The purpose of this article is not to sound like doom and gloom but rather that each of us will look at our priorities and see if they have shifted too far toward the world and the “enjoyment” that it affords. It is more serious than many will admit, but our preparation for heaven may be falling very short. When we read the book of Revelations, we read that those who are there are singing and praising God all of the time. All too often, we hear the complaint that “church is boring.”  If so, will it also be boring in heaven?

We are often reminded that we are to seek the kingdom of heaven first and all the necessities of life will be available for us. Do we really believe this or are we so intent upon providing these necessities that we put God in a distant second place?

What lesson do you get from the parable of the great supper? Many were invited but some gave excuses such as marriage, purchase of land and purchase of oxen so that they could not attend. The one who had made the great feast was angry that these had turned down his offer and told his servants to go out and gather people off the streets so that the food was not wasted (Luke 14:15-24).  By comparison, how do you think God feels when we choose so many things to do instead of meeting with the church?

Why is church so boring? It is the same or even better than it was when I was a child. A big difference between the “olden days” and now is what Satan has made to offer us. The decline in church attendance and interest can probably be measured with the increase in sports, electronic entertainment by radio, TV and games plus the cellphones. With the advent of all these devices, asking people to attend and sit through a service seems unreasonable to many.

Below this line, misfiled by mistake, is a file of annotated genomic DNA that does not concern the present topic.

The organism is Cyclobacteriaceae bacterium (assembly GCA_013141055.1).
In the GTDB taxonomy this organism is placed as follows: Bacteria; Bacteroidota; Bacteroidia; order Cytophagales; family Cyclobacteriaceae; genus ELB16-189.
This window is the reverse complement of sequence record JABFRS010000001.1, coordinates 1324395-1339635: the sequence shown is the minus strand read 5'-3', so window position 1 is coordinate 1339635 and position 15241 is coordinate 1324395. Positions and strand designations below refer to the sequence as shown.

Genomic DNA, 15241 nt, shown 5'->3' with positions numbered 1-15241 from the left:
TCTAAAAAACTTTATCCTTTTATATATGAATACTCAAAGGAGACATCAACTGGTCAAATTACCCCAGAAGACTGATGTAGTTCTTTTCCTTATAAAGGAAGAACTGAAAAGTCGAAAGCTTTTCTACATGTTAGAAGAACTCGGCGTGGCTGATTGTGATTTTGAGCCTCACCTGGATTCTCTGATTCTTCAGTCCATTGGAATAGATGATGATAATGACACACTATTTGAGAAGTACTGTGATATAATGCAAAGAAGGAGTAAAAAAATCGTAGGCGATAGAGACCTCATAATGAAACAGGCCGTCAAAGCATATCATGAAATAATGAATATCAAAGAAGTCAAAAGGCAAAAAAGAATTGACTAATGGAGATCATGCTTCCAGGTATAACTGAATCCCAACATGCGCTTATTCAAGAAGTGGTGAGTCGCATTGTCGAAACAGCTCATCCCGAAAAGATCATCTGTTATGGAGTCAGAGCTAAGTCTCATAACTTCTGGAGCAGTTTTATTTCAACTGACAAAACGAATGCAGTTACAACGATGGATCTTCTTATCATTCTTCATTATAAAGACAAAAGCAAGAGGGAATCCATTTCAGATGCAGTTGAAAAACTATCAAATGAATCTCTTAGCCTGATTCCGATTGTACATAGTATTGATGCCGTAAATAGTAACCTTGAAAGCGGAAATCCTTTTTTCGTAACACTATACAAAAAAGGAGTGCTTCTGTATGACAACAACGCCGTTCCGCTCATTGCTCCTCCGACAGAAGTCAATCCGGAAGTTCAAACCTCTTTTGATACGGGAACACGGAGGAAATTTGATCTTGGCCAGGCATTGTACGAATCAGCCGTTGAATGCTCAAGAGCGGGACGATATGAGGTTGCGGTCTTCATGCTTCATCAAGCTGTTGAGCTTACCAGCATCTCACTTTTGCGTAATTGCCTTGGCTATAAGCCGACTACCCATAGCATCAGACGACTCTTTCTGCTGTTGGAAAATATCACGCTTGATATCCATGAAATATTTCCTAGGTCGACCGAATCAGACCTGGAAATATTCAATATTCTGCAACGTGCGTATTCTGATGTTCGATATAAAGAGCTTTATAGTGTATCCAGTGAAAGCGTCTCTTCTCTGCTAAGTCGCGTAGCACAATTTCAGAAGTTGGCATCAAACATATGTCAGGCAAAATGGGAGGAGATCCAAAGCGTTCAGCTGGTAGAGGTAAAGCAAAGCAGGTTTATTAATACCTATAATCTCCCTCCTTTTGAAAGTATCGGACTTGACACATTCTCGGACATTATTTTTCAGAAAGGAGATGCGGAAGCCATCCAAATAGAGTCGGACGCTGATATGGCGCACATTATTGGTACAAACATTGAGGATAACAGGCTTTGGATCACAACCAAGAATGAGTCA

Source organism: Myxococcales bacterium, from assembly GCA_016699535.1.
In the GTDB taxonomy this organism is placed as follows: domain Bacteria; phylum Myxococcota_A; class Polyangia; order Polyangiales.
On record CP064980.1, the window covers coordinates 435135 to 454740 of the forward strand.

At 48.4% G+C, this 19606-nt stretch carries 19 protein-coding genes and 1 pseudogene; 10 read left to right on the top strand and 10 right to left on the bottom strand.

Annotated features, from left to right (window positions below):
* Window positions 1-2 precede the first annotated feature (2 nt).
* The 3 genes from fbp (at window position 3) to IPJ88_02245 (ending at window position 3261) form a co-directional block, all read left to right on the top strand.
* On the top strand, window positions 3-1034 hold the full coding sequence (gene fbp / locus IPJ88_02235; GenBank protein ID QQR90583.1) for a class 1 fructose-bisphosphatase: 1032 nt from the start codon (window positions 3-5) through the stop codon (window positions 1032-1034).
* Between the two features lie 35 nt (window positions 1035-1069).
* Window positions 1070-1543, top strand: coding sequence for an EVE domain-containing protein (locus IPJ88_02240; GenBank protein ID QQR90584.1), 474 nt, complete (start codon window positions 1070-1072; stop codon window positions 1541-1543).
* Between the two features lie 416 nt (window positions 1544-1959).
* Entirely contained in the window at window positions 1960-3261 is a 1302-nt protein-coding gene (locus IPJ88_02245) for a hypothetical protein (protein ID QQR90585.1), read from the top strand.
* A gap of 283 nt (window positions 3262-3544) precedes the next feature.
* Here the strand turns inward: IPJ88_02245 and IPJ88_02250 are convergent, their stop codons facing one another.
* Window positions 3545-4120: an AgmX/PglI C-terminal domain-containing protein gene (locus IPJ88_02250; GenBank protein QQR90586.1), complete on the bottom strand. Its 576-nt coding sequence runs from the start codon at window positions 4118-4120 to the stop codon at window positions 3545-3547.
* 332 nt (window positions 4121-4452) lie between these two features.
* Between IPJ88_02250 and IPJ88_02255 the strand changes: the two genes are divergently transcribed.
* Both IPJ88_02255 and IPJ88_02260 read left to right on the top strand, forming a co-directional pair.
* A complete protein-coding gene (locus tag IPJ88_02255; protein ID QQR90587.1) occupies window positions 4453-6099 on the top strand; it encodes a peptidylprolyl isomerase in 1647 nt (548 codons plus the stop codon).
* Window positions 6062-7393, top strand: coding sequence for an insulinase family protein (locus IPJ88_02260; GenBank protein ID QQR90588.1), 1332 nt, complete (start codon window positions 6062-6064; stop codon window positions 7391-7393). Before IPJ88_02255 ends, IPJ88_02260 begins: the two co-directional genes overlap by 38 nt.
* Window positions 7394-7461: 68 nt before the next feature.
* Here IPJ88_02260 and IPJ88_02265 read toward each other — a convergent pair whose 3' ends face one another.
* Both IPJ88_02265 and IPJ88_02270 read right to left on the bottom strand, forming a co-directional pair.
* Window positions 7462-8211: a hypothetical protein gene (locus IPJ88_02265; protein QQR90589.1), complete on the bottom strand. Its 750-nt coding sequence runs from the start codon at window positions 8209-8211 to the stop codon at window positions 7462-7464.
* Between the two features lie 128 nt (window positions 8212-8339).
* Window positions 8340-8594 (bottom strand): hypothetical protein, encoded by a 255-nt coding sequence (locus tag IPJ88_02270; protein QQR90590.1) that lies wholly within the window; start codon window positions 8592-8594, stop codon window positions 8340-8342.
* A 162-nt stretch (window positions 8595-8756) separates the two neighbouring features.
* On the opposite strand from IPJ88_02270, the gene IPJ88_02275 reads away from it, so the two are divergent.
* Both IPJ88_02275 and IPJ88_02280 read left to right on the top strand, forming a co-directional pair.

We need to ask ourselves a very important question. What is our reason for a lack of interest in worshiping God? Is it family activities like the man who married a wife? Or is it a boat or travel trailer that we need to use because of our money invested in it? Or are we hooked on sports at any level from peewee league to professional? Let each of us examine ourselves and determine to be more attentive to the worship of God.

~ Glen Owens

Predestination

At the recent Eminence campout, I came upon a chance conversation with three younger men. We shall call them by their initials: A, R and C. During the course of our conversation, predestination came up. One of the young men grabbed his Bible and we looked at passages in Romans 8 and Ephesians 1. I left that conversation impressed with their study and thinking. Since I was thinking about what to contribute in this issue of The Gospel Message, I thought, here it is, my topic.